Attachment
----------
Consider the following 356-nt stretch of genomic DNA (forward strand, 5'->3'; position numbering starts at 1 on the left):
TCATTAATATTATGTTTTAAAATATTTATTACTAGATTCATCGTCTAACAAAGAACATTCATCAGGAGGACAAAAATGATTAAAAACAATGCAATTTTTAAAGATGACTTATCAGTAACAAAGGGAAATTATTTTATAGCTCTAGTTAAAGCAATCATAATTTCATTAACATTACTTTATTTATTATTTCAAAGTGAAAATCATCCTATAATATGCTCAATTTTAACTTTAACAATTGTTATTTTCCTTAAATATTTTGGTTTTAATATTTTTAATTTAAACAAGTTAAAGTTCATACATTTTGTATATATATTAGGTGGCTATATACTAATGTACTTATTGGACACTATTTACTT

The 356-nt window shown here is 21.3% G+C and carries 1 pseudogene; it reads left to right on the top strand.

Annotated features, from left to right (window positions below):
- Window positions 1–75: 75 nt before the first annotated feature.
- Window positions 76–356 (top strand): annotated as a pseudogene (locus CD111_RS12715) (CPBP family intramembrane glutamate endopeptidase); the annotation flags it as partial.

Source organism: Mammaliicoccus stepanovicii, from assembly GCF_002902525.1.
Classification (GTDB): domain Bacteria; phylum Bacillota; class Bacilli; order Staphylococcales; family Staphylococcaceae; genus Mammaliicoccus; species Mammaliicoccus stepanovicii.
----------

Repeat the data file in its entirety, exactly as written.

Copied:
Consider the following 356-nt stretch of genomic DNA (forward strand, 5'->3'; position numbering starts at 1 on the left):
TCATTAATATTATGTTTTAAAATATTTATTACTAGATTCATCGTCTAACAAAGAACATTCATCAGGAGGACAAAAATGATTAAAAACAATGCAATTTTTAAAGATGACTTATCAGTAACAAAGGGAAATTATTTTATAGCTCTAGTTAAAGCAATCATAATTTCATTAACATTACTTTATTTATTATTTCAAAGTGAAAATCATCCTATAATATGCTCAATTTTAACTTTAACAATTGTTATTTTCCTTAAATATTTTGGTTTTAATATTTTTAATTTAAACAAGTTAAAGTTCATACATTTTGTATATATATTAGGTGGCTATATACTAATGTACTTATTGGACACTATTTACTT

The 356-nt window shown here is 21.3% G+C and carries 1 pseudogene; it reads left to right on the top strand.

Annotated features, from left to right (window positions below):
- Window positions 1–75: 75 nt before the first annotated feature.
- Window positions 76–356 (top strand): annotated as a pseudogene (locus CD111_RS12715) (CPBP family intramembrane glutamate endopeptidase); the annotation flags it as partial.

Source organism: Mammaliicoccus stepanovicii, from assembly GCF_002902525.1.
Classification (GTDB): domain Bacteria; phylum Bacillota; class Bacilli; order Staphylococcales; family Staphylococcaceae; genus Mammaliicoccus; species Mammaliicoccus stepanovicii.